What to Say When Talking
To Your Child About Divorce

Talking to your child about divorce can be very difficult if you don’t know in advance what to say. I encourage you to make a checklist so you can organize your thoughts and appear calm and collected when talking to your children.

Here are some starter tips to keep in mind when talking to your child about divorce…

1. There is no “best age” for divorcing – Though this is true, neurologists have proven that the brain cell structure is mainly formed between ages 1-8. Children that fit within this age range are like a sponge, absorbing everything they hear you say and see you do.

If you choose to get divorced during these critical years, you’ll leave a long-lasting imprint on your child. The amount of damage done will depend on your child’s temperament. More sensitive children often take the blame for your divorce, regardless of what you say to them. Stronger willed children can turn this “terrible event” into anger towards others.

The best possible scenario for your child is for you and your spouse to stay together. Consider giving your marriage a second chance. If you’ve tried counseling, books, courses or marriage seminars, but failed to notice a difference in your marriage, I want you to know it is possible for one spouse to save your marriage on your own - even without your spouse's participation.

2. It may be difficult to predict your child’s reaction – Depending on how sensitive your child is, when talking to your child about divorce, expect them to either break out in tears or show no emotion at all. Also, be prepared for lots of questions that may seem obvious to you, but not to your child.

3. Your child’s behavior may change – Upon hearing the bad news of this breakup, it is normal for a young child who is toilet trained to have accidents in bed, act/talk like a baby or suddenly have the desire to sleep in your bed.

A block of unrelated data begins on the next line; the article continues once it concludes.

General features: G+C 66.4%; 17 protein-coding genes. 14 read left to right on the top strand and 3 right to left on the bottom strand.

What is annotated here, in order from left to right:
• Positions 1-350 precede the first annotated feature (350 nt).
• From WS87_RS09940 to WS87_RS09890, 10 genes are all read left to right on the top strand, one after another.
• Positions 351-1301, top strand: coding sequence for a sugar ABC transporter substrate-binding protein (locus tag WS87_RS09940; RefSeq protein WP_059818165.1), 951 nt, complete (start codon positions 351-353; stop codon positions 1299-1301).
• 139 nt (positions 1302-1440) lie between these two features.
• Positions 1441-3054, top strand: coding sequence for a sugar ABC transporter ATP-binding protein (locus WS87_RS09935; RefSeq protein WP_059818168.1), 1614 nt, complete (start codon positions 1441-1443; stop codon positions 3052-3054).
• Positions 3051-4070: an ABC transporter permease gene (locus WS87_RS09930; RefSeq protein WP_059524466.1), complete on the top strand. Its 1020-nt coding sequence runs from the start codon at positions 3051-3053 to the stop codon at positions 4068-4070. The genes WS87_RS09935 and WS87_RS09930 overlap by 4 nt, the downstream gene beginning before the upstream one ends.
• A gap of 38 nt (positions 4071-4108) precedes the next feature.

4. Reassure your child that this is NOT THEIR FAULT. Your child may immediately think that something they did within the past few weeks caused “mommy and daddy to fight.” This may seem obvious to you, but depending on your child’s nature, s/he may blame themselves for your divorce.

NOTE: As I mentioned earlier, younger children who are especially sensitive may blame themselves for your divorce no matter what you say. This is just one of the devastating effects of divorce on children that are beyond your control.

5. When talking to your child about divorce, reassure them that both parents will still be a part of their life, just at separate times. Some children think that since daddy (or mommy) is moving out, they will be without that parent for the rest of their lives.

6. Keep your emotions under control when talking to your child about divorce. If your child sees you upset, they will immediately become upset, making the conversation 10 times more difficult for the two of you.

Try your best to remain calm and collected while talking to your child about the divorce. If you think this might be difficult for you, sign up for my FREE, 7-day mini-course that teaches you how to control your emotions.

7. Don’t speak negatively about your spouse in front of your child. This is probably one of the most important things to remember when talking to your child about divorce. Your child doesn’t need to know the details about why you are divorcing, but they do need a reason.